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  4. Brad says:

    I don’t feel that the general public just abides by their doctors diagnosis any more. With the wealth of information on the internet, you can type your diagnosis into a search engine and come up with hundreds of reliable sites giving suggestions.

    Thumb up 0 Thumb down 0
  5. Lor says:

    You asked what should be discredited: Asthma medication is a huge farce – please research the Buteyko breathing method. Buteyko was a Russian professor, and his methodology has resulted in up to 96% success rates in small clinical trials. Success being defined as the ability of an Asthma sufferer to ditch the cortisone & inhalers (completely), and control their condition.

    But there is nothing to be sold, other than a few lessons in breathing. And it isn’t a solution in a bottle – it takes months to get ones breathing under control with the exercises. The Buteyko method is just not commercial, as there really isn’t any pill for the pharmaceutical companies to sell, but it is hugely effective.

    http://en.wikipedia.org/wiki/Buteyko_method

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  6. Lor says:

    You asked what should be discredited: Asthma medication is a huge farce – please research the Buteyko breathing method. Buteyko was a Russian professor, and his methodology has resulted in up to 96% success rates in small clinical trials. Success being defined as the ability of an Asthma sufferer to ditch the cortisone & inhalers (completely), and control their condition.

    But there is nothing to be sold, other than a few lessons in breathing. And it isn’t a solution in a bottle – it takes months to get ones breathing under control with the exercises. The Buteyko method is just not commercial, as there really isn’t any pill for the pharmaceutical companies to sell, but it is hugely effective.

    http://en.wikipedia.org/wiki/Buteyko_method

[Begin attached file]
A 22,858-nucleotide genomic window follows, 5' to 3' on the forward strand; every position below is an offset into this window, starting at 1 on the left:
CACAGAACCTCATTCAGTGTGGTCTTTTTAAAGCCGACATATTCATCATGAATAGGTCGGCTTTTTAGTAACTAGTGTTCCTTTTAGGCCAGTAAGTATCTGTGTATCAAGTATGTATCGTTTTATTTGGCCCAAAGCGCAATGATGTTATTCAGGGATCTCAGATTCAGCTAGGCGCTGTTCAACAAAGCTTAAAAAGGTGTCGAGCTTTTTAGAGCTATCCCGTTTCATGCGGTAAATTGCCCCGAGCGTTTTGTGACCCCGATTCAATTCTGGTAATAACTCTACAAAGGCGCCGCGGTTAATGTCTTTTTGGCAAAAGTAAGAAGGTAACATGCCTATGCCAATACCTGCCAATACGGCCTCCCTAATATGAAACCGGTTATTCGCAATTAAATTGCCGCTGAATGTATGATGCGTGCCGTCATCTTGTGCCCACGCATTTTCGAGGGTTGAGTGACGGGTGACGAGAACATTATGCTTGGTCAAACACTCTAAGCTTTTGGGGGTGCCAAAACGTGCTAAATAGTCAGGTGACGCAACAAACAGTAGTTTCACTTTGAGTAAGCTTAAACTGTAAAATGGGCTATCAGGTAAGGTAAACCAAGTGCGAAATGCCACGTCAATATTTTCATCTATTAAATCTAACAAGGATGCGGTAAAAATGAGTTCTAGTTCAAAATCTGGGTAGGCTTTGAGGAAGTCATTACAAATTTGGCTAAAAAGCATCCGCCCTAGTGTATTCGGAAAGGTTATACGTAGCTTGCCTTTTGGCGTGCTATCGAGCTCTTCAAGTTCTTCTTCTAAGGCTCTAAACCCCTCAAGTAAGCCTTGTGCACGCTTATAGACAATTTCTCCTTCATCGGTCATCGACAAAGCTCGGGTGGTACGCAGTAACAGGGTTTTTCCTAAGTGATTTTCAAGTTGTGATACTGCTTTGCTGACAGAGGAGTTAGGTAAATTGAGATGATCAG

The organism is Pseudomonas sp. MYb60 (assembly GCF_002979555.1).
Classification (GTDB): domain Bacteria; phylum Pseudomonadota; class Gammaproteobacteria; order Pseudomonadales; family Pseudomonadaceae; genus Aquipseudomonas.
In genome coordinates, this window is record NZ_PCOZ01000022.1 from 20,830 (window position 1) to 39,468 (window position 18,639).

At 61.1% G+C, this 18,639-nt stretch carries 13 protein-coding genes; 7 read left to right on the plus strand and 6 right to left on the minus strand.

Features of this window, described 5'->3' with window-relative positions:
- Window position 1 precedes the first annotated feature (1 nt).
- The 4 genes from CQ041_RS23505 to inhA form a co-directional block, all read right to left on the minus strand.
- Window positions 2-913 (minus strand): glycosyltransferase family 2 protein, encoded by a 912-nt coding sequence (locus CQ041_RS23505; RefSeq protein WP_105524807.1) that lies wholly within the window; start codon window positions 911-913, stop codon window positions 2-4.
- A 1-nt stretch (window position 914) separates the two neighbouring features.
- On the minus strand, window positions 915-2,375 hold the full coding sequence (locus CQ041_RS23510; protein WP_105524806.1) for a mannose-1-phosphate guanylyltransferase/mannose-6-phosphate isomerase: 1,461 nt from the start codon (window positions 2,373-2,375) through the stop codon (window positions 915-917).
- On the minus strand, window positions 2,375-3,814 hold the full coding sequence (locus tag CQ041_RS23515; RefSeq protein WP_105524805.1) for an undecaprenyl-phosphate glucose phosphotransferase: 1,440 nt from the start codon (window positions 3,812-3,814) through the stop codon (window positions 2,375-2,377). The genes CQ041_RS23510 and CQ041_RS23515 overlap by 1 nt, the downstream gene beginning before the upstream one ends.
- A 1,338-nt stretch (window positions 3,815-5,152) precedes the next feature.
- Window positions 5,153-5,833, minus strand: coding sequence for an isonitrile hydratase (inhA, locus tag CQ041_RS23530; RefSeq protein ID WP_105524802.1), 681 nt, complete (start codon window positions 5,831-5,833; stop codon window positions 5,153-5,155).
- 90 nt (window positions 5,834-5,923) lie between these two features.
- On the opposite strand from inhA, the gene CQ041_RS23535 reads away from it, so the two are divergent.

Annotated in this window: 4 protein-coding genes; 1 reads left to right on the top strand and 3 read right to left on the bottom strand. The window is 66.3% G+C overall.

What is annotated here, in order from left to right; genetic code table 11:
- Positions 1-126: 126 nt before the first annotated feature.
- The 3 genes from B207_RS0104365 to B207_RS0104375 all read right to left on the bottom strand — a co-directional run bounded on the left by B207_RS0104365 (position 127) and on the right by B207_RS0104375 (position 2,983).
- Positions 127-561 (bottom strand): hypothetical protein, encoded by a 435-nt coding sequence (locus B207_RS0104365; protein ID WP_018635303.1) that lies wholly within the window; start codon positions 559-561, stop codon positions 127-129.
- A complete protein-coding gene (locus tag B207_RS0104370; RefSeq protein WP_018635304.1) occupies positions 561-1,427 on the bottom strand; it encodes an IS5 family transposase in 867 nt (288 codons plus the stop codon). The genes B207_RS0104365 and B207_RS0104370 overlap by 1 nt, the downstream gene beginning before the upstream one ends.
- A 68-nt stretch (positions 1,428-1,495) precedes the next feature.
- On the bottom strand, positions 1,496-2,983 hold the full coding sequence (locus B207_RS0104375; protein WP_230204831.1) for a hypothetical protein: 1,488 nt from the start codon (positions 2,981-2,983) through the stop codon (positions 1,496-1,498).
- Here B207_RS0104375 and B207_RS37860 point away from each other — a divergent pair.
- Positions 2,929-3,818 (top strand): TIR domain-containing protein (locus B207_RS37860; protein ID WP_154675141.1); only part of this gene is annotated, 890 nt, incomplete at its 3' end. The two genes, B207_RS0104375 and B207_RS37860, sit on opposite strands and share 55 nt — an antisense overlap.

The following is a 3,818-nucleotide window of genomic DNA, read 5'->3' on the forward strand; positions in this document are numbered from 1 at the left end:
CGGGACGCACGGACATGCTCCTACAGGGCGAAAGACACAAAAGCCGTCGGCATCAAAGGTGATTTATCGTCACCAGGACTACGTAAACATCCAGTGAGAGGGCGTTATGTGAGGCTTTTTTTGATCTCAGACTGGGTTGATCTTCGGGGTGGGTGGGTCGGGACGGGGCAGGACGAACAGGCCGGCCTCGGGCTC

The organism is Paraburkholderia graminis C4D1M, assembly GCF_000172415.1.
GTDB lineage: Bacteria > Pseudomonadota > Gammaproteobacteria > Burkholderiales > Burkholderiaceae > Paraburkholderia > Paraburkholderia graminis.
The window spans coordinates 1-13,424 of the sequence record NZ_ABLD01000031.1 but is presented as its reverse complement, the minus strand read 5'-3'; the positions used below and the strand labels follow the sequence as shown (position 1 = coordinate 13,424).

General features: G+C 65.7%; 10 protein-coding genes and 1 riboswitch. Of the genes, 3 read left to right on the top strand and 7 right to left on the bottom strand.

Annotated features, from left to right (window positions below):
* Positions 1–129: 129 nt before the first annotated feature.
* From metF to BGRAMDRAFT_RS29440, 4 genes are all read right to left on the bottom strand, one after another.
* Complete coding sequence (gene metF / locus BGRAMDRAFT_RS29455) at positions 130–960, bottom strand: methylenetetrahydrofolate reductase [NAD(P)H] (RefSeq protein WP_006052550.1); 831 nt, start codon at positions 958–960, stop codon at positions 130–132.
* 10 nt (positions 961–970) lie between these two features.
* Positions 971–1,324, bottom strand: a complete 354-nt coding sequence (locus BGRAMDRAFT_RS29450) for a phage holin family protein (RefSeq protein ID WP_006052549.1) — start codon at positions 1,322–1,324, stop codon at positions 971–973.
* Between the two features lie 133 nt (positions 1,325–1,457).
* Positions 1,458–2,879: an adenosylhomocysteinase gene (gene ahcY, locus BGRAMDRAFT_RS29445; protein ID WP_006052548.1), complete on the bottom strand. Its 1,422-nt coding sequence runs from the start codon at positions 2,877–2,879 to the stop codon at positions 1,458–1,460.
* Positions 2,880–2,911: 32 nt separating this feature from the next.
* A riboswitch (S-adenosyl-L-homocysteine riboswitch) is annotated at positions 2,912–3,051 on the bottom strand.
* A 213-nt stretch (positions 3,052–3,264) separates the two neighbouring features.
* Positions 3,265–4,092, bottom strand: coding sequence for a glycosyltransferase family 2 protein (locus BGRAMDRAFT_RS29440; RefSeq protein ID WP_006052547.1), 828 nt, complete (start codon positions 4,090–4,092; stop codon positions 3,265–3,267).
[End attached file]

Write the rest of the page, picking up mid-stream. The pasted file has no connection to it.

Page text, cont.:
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  7. ajit says:

    Problem is defining “late stage” of cancer. Doctors are poor at determining who is in a last stage and thus fit only for hospice care. A study in British Medical Journal published in 2000 (volume 320, page 469) where 343 doctors estimated the survival of 468 terminally ill patients showed that only 20% of the predictions were accurate. Average life of a patient on the study was 24 days; most doctors (63%) overestimated it this by a factor of 5.
    Similar results were seen in a more recent study (Journal of Clinical Oncology 2007; 25; 3313), with estimates being “overtly optimistic”.
    When you think that a patient has a relatively long life in front of him/her, there is a temptation to try and prolong it by further treatment. More accurate predictors of prognosis are needed to avoid this.

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  8. ajit says:

    Problem is defining “late stage” of cancer. Doctors are poor at determining who is in a last stage and thus fit only for hospice care. A study in British Medical Journal published in 2000 (volume 320, page 469) where 343 doctors estimated the survival of 468 terminally ill patients showed that only 20% of the predictions were accurate. Average life of a patient on the study was 24 days; most doctors (63%) overestimated it this by a factor of 5.
    Similar results were seen in a more recent study (Journal of Clinical Oncology 2007; 25; 3313), with estimates being “overtly optimistic”.
    When you think that a patient has a relatively long life in front of him/her, there is a temptation to try and prolong it by further treatment. More accurate predictors of prognosis are needed to avoid this.

    Thumb up 0 Thumb down 0